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Sun, 04.17.1870

Louis B. Anderson, Lawyer born

Louis B. Anderson

*Louis B. Anderson was born on this date in 1870.  He was a Black journalist and politician who served as alderman of Chicago's 2nd ward from 1917 to 1933.

Born in Petersburg, Virginia, Louis Bernard Anderson moved to Washington, D.C., in 1889 to work in journalism as an exchange reader and journalist. At some point, he was employed by newspaperman Major Moses P. Handy; when Handy was appointed promoter general of the World's Columbian Exposition in 1892, he would follow him to Chicago as his assistant.  After the Exposition, Anderson worked as a secretary for Buffalo Bill Cody following the showman's Wild West Show to its ranch in North Platte, Nebraska.  

He returned to Chicago and attended the Chicago-Kent College of Law. After graduating in 1897, he befriended Robert S. Abbott, threatened a printer with the loss of city contracts unless it employed Abbott, and became a contributing editor of Abbott's Chicago Defender.  Anderson was the victim of an attempted robbery at 29th Street and Wabash Avenue on March 1, 1905. He was not intimidated and was armed. He shot one of the two assailants through his overcoat.  Anderson was a partner of Chicago-based Anderson-Watkins Film Co., which in 1913 produced and distributed a three-reel film known as A Day at Tuskegee, and was a lawyer who served as a county attorney.

Political Career

A Republican, Anderson was elected to represent Chicago's 2nd ward in 1917 after his predecessor Oscar Stanton De Priest.  Throughout the 1920s, he was a prominent ally of mayor William Hale Thompson and served as his floor leader in the Council. In 1921, when R. E. Parker of the Chicago Advocate confronted Thompson with the problems of 20,000 unemployed Blacks and charged that the 2nd ward was full of graft and corruption, Anderson defended the mayor, calling Parker a "troublemaker among his people," In 1922 he had architects build his house at 3800 S. Calumet; the surrounding area would take on the name of this house Bronzeville.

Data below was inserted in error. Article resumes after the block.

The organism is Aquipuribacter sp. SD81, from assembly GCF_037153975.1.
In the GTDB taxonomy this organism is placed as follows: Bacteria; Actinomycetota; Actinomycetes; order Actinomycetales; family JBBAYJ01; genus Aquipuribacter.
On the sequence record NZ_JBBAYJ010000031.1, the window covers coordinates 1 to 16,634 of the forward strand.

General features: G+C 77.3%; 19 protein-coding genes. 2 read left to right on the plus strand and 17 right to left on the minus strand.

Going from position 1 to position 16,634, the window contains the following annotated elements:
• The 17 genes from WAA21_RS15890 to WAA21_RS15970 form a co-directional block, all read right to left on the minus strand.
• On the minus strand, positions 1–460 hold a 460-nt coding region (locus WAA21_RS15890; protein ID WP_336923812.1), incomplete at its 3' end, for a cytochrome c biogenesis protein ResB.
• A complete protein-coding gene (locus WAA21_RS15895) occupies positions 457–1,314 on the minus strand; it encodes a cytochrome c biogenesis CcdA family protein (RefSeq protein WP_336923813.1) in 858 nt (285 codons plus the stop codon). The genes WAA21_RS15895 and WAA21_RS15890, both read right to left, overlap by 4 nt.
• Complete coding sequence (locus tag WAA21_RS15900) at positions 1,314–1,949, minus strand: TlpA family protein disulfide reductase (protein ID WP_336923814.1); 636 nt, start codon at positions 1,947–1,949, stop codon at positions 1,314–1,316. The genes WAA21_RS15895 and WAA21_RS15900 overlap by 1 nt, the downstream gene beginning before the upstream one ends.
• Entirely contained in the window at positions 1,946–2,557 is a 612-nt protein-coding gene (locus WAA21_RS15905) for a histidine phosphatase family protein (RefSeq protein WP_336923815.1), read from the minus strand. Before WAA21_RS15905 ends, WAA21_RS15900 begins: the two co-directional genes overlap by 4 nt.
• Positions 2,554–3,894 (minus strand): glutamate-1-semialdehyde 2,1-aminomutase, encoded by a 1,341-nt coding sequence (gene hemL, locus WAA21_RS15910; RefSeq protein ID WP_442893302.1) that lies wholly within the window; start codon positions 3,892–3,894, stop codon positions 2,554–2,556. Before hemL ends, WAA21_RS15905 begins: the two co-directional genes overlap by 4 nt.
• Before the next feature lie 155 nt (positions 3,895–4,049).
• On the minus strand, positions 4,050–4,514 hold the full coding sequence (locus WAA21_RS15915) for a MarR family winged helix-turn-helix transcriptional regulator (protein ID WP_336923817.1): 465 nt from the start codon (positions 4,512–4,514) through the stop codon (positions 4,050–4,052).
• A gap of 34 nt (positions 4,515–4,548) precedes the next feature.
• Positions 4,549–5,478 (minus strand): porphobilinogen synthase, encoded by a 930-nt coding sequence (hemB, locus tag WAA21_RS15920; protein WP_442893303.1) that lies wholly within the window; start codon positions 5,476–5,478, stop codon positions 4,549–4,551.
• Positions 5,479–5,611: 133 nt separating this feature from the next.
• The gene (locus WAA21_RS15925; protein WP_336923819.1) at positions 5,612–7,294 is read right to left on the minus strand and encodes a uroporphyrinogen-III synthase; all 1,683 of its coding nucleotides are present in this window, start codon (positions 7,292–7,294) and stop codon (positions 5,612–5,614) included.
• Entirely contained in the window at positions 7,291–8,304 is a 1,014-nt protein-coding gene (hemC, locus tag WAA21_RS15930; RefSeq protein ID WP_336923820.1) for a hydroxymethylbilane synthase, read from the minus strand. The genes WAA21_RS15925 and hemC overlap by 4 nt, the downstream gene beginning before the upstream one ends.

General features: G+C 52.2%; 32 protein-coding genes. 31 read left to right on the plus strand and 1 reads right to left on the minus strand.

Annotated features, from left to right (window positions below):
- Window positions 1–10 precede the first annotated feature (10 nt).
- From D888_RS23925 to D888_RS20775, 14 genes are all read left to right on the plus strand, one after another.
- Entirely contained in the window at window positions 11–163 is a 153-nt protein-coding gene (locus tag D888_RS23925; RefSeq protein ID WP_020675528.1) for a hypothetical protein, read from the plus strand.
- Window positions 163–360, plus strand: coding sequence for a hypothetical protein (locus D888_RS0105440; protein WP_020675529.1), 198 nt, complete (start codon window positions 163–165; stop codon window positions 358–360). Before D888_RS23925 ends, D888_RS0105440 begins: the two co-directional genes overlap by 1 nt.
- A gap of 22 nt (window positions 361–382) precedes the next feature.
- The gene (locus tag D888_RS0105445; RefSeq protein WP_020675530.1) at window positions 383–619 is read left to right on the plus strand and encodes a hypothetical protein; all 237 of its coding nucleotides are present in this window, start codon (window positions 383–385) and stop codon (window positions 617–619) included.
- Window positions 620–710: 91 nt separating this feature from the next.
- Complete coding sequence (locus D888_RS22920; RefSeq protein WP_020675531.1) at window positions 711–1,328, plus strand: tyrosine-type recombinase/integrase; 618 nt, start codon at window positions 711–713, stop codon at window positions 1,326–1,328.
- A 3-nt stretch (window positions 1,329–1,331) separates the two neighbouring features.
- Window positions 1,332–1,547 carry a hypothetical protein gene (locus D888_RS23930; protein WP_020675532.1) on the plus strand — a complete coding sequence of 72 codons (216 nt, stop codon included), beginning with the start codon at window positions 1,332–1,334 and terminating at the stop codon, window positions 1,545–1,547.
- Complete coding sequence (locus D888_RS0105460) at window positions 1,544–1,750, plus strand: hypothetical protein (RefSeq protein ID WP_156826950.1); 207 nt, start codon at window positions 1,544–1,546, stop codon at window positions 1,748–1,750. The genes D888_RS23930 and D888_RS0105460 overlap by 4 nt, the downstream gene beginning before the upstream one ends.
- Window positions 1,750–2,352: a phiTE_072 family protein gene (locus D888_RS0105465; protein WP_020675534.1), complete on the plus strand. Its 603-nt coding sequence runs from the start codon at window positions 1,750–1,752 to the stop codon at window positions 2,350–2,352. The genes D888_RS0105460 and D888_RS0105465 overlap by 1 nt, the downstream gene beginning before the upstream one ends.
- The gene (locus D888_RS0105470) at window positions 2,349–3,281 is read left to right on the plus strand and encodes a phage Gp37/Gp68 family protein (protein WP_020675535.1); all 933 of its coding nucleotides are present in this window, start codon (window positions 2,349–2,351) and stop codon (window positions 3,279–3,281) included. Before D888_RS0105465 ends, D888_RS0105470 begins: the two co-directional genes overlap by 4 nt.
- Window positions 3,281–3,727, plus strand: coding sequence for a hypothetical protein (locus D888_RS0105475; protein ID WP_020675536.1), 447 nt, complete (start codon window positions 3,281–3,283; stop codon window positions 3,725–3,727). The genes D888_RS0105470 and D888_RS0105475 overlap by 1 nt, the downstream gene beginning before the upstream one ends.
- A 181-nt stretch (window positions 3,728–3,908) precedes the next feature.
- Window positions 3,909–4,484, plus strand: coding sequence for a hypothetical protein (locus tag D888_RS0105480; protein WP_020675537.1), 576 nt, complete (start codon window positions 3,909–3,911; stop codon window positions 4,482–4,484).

Also, in 1922 Anderson served on a committee looking into the Ku Klux Klan's alleged activities in the City's affairs; he and two other aldermen announced to the press that they had received death threats.  In 1923 Chicago's wards increased from 35 to 50, while the number of aldermen per ward decreased from two to one. Jackson was redistricted to the new 3rd ward, while Anderson kept his 2nd ward seat. After Thompson's return to the mayoral office following the 1927 election, the rumor was that Anderson was likely to receive the "prize plum" of the chairmanship of the Council's finance committee. Still, Council Democrats worked to keep him off the committee.  Later in the year, he considered running for the United States House of Representatives against De Priest, the only Black in Congress.  He did not run for re-election in 1933. In 1936 he ran for the Republican nomination for Illinois's 1st congressional district, falling to De Priest.  


Anderson was married to Julia E. Anderson before her death in 1931. He would elope with Oneita Starks in 1933, remaining married to her until his death. Having been ill since Christmas, he died of bronchial pneumonia in his Chicago home on May 28, 1946. Services were held in St. Thomas' Episcopal Church on June 1.  

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